Archive for the ‘InfoPath 2007’ Category

HOWTO: Add Rounded Corners to an InfoPath 2007 Form

September 24, 2008

InfoPath forms, to me, always look “blocky”.  You add square design elements.  Square tables.  Square text boxes.  Square sections.  Square square square!  That isn’t cool.  Or funky.  Or… well anything nice-looking anyway. 

I recently did an InfoPath form for a client that hadn’t seen InfoPath before.  Everything worked, the form uploaded, it was usable, business logic correct, accurate, etc. etc.  Their main gripe?  “It doesn’t look very nice”.  *sigh*  Normally, I would say “sorry, that’s just the way it looks.  We could do some design work on it if you want, but it will require the skills of a graphic designer to fix it up and create some nice eye-candy”.  Surely there is a better way!  I did some research, and while there is plenty of people talking about it, I couldn’t find any articles on how to create a form with rounded corners.  So, I decided to have a go myself.

I had the following requirements for my rounded corners InfoPath experiment:

  1. The solution must use InfoPath for all the layout and design – no hacking of the XSN file!
  2. The solution must use as few images as possible (I have next-to-zero graphics skills)
  3. The solution must support resizing content while still maintaining rounded corners

There are a couple of different options for creating “traditional” rounded corners:

  1. Use embedded DIVs – not an option, because we don’t have direct access to HTML without hacking the XSN file;
  2. Use CSS files – again, not an option as above;
  3. Use JavaScript – as above, no hacking!
  4. Use images for corners and/or lines, and tables for layout.  This is the method I chose to use as it offers the best InfoPath application support without resorting to manual XSN file editing.

So, here is the process I used.

  1. Create corner images.  I used Paint.NET to create a rounded rectangle, then trimmed one of the corners into a 12×12 pixel image.  This was my “master” corner image.
  2. Using the “Magic Wand” selection tool with a Tolerance of “0%”, I selected the “outside” of the curve and pressed the Delete key – this makes the area outside the curve transparent (important later on for background colours)
  3. Save the image as a GIF file “top-right-corner.gif”
  4. Rotate the image 90 degrees and save as the other corners, top-left, bottom-left and bottom-right.  This gives you the four corners you need.
  5. Using InfoPath, create a 3×3 table.  In each of the corners, insert the appropriate image.
  6. Set the first and last row, first and last column to 12 pixels width (the width of your image)
  7. Select the entire table, right-click to get Table Properties, change to the “Cell” tab, and set all Cell padding to zero.  This will help your graphics and lines to match up and give the “seamless” appearance we are after.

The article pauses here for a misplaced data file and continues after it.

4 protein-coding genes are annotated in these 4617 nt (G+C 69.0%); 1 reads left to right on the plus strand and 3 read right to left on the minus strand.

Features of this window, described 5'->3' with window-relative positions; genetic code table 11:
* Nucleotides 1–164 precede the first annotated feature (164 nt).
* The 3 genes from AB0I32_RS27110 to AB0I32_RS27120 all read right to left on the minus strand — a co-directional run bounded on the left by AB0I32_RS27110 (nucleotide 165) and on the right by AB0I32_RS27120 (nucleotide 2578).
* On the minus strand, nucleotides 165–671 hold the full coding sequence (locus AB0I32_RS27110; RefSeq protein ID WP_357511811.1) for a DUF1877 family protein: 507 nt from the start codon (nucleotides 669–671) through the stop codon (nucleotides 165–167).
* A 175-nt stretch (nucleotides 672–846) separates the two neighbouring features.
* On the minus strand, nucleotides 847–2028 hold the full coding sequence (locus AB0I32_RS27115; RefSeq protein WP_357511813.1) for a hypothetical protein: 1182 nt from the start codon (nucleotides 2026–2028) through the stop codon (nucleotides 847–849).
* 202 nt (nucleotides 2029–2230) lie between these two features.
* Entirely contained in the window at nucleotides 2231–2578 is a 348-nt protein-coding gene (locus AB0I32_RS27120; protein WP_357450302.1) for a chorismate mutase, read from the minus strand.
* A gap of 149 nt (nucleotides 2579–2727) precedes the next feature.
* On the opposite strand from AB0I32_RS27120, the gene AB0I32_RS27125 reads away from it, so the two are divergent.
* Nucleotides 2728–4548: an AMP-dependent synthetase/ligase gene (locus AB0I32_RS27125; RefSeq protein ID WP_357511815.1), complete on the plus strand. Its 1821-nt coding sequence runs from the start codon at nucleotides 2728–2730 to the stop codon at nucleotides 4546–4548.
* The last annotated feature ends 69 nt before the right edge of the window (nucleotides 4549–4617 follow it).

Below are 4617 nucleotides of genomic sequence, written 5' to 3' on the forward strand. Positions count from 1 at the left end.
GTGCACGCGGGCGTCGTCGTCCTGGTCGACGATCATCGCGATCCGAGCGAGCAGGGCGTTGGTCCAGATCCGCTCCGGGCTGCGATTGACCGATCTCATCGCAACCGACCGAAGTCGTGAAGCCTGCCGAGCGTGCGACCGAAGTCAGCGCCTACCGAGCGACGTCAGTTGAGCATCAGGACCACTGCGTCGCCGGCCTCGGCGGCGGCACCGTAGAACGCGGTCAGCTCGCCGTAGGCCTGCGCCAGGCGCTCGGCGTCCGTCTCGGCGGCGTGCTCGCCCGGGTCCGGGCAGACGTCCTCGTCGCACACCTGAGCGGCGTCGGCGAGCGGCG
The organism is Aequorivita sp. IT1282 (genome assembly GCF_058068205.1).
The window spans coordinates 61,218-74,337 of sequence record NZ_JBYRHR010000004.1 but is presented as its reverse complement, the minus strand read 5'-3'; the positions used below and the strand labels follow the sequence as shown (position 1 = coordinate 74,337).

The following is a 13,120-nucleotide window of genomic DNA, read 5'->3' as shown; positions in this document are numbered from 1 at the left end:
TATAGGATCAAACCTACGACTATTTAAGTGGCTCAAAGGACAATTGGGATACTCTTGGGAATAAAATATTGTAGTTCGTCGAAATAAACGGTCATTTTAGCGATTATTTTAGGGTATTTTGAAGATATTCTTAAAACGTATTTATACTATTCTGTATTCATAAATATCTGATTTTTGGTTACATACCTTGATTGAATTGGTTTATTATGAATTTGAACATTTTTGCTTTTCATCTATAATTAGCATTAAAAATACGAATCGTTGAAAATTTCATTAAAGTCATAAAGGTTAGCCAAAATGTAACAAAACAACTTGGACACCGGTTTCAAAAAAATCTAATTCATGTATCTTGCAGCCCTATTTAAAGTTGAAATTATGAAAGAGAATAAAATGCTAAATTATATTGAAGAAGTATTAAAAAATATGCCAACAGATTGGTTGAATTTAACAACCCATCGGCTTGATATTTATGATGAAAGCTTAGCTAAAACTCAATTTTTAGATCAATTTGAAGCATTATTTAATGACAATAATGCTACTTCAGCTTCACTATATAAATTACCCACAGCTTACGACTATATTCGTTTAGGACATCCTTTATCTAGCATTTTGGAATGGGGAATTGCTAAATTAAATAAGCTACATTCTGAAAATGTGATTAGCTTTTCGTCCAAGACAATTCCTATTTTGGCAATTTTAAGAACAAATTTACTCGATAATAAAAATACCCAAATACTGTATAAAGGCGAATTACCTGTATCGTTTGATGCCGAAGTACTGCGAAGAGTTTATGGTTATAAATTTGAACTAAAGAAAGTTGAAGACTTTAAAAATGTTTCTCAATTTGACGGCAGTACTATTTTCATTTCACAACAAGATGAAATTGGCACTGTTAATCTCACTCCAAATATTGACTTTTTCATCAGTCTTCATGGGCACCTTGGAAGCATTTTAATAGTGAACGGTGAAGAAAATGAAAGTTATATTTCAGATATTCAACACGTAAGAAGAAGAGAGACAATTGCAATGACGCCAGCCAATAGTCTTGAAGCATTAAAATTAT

8. In the top/bottom middle and left/right middle, add an outer border of 1.5 pts size matching the colour of the corner images.  This should complete the table.

Even though it doesn’t look very nice in Design view, in Preview mode it should all match up fine.  Here are some common problems I came across while creating the tables.

Extra White Space

Extra white space is the hardest thing to fix in InfoPath form design when trying to nicely layout your form.  If you get extra “space” in your table layout, it could be one of several things:

  1. Font size in your table cell.  Check the size, and change to the Font design tab to make it “normal”
  2. Spaces/carriage returns – delete these.  Sometimes it’s tough to “pick” the white space, so you arrow-keys to move around your table and click “Delete” to get rid of them
  3. Fixed size of height/width in cells.  Change to “Auto” for the row heights in particular, especially for the first and last rows.

Copy Tables into Another Table

Sometimes, InfoPath tries to be a bit too clever.  If you copy one table inside another, InfoPath can try to merge the tables together.  To solve this, make sure you add a couple of carriage returns into your “outer” table, select one of the middle carriage returns (i.e. not the top or bottom) and then paste your table.  This should make sure InfoPath doesn’t try to mash the two tables together, ruining your lovely layout.

Example Screenshot

Following is a tiny form I created using the Rounded Corners as an example implementation:

InfoPath Rounded Corners Screenshot

InfoPath Rounded Corners Screenshot

Final Comments

I hope this helps people and gives them ideas for different things to try out.  I know there is an issue with some table rendering in non-IE browsers – I haven’t got any plans to fix this as I’m not 100% sure it can be… I’ll keep playing around with it though and see what happens.

Download the Rounded Corners.XSN File